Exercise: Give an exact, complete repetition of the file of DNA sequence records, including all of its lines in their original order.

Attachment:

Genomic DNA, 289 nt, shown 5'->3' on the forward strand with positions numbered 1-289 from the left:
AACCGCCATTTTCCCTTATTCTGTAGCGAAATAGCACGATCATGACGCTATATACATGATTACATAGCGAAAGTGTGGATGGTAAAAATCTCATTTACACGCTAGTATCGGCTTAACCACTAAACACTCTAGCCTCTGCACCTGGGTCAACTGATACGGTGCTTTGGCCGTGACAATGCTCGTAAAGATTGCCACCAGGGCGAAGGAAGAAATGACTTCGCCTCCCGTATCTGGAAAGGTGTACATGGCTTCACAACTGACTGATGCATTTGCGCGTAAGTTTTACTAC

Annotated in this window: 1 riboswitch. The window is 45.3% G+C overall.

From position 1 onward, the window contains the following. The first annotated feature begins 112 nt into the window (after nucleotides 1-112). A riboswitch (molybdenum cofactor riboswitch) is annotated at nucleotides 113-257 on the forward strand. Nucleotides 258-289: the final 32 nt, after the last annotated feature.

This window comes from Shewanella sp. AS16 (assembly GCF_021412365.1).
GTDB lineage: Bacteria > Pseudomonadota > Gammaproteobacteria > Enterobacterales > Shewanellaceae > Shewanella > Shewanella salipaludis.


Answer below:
Genomic DNA, 289 nt, shown 5'->3' on the forward strand with positions numbered 1-289 from the left:
AACCGCCATTTTCCCTTATTCTGTAGCGAAATAGCACGATCATGACGCTATATACATGATTACATAGCGAAAGTGTGGATGGTAAAAATCTCATTTACACGCTAGTATCGGCTTAACCACTAAACACTCTAGCCTCTGCACCTGGGTCAACTGATACGGTGCTTTGGCCGTGACAATGCTCGTAAAGATTGCCACCAGGGCGAAGGAAGAAATGACTTCGCCTCCCGTATCTGGAAAGGTGTACATGGCTTCACAACTGACTGATGCATTTGCGCGTAAGTTTTACTAC

Annotated in this window: 1 riboswitch. The window is 45.3% G+C overall.

From position 1 onward, the window contains the following. The first annotated feature begins 112 nt into the window (after nucleotides 1-112). A riboswitch (molybdenum cofactor riboswitch) is annotated at nucleotides 113-257 on the forward strand. Nucleotides 258-289: the final 32 nt, after the last annotated feature.

This window comes from Shewanella sp. AS16 (assembly GCF_021412365.1).
GTDB lineage: Bacteria > Pseudomonadota > Gammaproteobacteria > Enterobacterales > Shewanellaceae > Shewanella > Shewanella salipaludis.